Why do we now have this proxy process at AGM’s?
Since our club became a Limited Company Limited by Guarantee, we have to include a proxy vote in our procedures to be compliant with the Companies Act
Why have I received all this paper?
Under the Companies Act, we cannot send anyone notice of general meeting via electronic means unless we have the members approval to do so – otherwise, it has to be paper based communications. Paper based communication is a very large cost to the club and to be avoided when we all want to keep our membership fees down, as well as huge overhead on our volunteers to collate all this material. This is why you have been provided with a eComms consent form to complete.
If we all submit a proxy form, does that mean we can all not attend the AGM?
No. The AGM has to be quorum and for that we have to have 15% of the Voting Members of the Club present. If we do not have that, the AGM cannot go ahead.
On the proxy forms there are already nominations for posts listed; does that mean nobody else can be considered for these posts?
No, this is not a fait accompli. The proxy form lists all nominations we have at time of meeting notice being issued. Other people can and are encouraged to put themselves forward for any posts. If we have more than one nomination, there will be a vote at the AGM.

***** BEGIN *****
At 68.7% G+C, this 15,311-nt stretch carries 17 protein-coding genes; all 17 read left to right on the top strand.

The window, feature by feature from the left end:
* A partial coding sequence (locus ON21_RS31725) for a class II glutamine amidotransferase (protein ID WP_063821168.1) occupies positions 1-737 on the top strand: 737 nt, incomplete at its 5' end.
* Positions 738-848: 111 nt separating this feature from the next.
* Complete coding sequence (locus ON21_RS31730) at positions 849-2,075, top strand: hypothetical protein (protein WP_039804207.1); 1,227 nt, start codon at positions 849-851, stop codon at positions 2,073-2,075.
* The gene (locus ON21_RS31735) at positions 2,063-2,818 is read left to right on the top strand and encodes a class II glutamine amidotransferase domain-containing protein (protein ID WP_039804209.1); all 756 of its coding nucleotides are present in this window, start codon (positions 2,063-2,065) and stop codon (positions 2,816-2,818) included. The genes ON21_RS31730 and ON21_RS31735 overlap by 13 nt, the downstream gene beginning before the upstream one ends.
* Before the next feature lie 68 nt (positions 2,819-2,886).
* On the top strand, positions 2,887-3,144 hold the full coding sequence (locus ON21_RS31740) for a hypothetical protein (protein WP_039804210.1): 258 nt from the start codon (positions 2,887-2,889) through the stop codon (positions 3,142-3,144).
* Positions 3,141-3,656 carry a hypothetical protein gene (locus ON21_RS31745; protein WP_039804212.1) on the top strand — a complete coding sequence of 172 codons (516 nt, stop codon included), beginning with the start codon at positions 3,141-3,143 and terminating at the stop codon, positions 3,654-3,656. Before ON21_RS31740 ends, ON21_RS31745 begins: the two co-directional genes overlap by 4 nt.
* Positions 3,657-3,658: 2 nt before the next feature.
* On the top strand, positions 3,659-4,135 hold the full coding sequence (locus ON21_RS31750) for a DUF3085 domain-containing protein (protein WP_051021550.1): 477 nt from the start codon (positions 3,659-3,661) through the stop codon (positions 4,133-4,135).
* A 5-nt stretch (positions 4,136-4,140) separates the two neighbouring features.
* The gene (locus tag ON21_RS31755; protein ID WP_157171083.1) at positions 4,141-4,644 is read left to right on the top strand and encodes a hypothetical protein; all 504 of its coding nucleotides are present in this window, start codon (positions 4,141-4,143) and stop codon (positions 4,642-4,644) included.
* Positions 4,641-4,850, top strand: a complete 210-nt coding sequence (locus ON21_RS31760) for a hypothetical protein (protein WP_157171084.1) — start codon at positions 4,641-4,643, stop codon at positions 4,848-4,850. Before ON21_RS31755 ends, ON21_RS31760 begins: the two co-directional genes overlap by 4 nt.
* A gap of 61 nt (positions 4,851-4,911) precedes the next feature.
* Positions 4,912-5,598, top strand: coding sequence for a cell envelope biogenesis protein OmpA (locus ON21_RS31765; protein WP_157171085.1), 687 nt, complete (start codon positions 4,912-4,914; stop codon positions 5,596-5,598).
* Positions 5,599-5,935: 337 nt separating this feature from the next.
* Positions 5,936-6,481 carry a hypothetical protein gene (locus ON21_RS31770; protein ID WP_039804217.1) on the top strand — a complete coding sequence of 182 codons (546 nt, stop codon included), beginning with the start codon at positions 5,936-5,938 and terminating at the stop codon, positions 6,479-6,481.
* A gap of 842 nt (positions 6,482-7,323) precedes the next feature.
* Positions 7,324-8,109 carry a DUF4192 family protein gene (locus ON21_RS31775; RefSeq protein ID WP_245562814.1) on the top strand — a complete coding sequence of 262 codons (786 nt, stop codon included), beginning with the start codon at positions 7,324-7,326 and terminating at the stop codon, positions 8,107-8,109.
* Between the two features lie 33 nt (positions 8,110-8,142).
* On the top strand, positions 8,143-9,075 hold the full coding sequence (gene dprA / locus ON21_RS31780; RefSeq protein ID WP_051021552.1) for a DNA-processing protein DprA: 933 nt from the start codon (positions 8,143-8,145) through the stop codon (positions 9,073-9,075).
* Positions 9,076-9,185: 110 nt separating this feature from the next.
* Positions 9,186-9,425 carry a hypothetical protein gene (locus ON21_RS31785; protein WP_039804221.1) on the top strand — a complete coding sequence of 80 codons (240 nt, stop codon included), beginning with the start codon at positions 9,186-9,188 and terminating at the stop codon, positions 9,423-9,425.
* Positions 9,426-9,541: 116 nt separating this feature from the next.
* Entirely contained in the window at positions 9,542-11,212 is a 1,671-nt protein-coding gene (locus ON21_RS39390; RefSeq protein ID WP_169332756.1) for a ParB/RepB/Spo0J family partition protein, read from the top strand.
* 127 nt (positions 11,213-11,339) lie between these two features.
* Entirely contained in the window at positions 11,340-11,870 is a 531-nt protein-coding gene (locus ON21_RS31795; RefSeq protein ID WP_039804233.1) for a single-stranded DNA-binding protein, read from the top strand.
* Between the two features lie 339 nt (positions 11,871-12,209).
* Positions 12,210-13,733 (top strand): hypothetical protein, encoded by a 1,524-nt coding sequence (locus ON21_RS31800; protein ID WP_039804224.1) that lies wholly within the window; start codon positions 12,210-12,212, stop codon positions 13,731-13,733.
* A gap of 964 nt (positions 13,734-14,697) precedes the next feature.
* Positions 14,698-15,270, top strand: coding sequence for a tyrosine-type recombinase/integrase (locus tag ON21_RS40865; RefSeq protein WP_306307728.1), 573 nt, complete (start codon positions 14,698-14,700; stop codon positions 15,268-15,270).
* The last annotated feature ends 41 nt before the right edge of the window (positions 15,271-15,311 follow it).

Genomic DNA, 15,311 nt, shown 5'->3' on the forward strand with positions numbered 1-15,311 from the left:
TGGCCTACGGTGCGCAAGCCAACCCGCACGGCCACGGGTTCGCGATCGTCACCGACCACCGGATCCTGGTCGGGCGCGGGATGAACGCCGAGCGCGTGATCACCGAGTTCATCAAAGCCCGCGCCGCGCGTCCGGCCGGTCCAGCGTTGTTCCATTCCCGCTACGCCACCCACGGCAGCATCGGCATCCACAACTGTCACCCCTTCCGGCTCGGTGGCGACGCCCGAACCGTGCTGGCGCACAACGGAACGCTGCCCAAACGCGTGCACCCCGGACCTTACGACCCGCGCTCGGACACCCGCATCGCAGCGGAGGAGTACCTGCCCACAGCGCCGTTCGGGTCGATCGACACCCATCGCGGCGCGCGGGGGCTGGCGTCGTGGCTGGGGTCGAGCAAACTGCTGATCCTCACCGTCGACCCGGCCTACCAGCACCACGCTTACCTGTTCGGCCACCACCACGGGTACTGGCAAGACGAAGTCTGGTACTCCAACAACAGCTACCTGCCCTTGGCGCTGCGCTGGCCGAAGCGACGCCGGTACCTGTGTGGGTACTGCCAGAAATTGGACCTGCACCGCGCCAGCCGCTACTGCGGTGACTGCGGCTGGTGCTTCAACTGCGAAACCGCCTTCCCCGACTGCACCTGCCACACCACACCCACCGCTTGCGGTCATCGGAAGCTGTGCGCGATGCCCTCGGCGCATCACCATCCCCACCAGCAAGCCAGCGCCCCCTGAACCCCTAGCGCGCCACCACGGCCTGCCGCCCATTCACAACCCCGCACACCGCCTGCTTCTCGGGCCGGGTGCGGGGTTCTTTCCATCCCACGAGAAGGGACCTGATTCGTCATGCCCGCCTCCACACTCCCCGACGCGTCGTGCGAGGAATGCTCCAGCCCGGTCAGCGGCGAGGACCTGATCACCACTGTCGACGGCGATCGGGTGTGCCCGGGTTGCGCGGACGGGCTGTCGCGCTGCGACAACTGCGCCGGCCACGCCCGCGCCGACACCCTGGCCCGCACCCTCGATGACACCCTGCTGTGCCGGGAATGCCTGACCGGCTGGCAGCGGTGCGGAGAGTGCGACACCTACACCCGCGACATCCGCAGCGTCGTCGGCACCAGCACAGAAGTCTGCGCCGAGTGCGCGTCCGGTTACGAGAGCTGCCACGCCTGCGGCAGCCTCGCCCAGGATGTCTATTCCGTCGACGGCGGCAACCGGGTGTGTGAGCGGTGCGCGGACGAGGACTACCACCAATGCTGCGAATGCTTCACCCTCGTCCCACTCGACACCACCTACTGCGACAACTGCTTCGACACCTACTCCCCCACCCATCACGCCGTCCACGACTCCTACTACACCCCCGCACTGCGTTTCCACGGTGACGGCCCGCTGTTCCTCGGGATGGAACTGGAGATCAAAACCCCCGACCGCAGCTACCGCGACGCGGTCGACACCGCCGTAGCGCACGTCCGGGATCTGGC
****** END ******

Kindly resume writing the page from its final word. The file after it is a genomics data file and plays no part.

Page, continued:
What about those with no nomination listed on the proxy form, what is the situation with those?
This indicates the post is either vacant or there has been no nomination received prior to the notice having been issued. We urgently need these posts filled in order for the club to continue to function, so we encourage all to consider putting themselves forward for vacant posts.
What it means to vote by proxy?
It means that you as a Member can give someone else the right to exercise your vote in accordance with your instructions. By doing this you ensure that your vote can be counted even if you are unable to attend a general meeting. The notice of meeting and proxy form contain instructions for completion of the proxy form. If you complete, sign and return the proxy form according to the instructions, the person you have appointed as your proxy will be able to exercise your vote at the general meeting. The proxy form allows you to appoint the Chairman of the general meeting or another person as your proxy.
What rights does a proxy have?
A proxy has the same right as the member appointing him/her at the general meeting, so they can attend, speak and vote both on a show of hands and on a poll.
Who can I nominate as my proxy?
The proxy form allows you to appoint the Chairman of the general meeting or another person (who does not need to be a member) as your proxy.
Appointing the Chairman as your proxy
If you want to appoint the Chairman of the general meeting as your proxy, place an “X” in either the “For” or “Against” box opposite each resolution shown on the proxy form. Then sign and return the form according to the instructions.
If you leave both the “For” and “Against” boxes blank opposite a particular resolution, the Chairman will have discretion to exercise your vote on that resolution as he/she sees fit. Most probably he/she will use it to vote in accordance with the Board’s recommendation on that resolution.
Appointing someone other than the Chairman as your proxy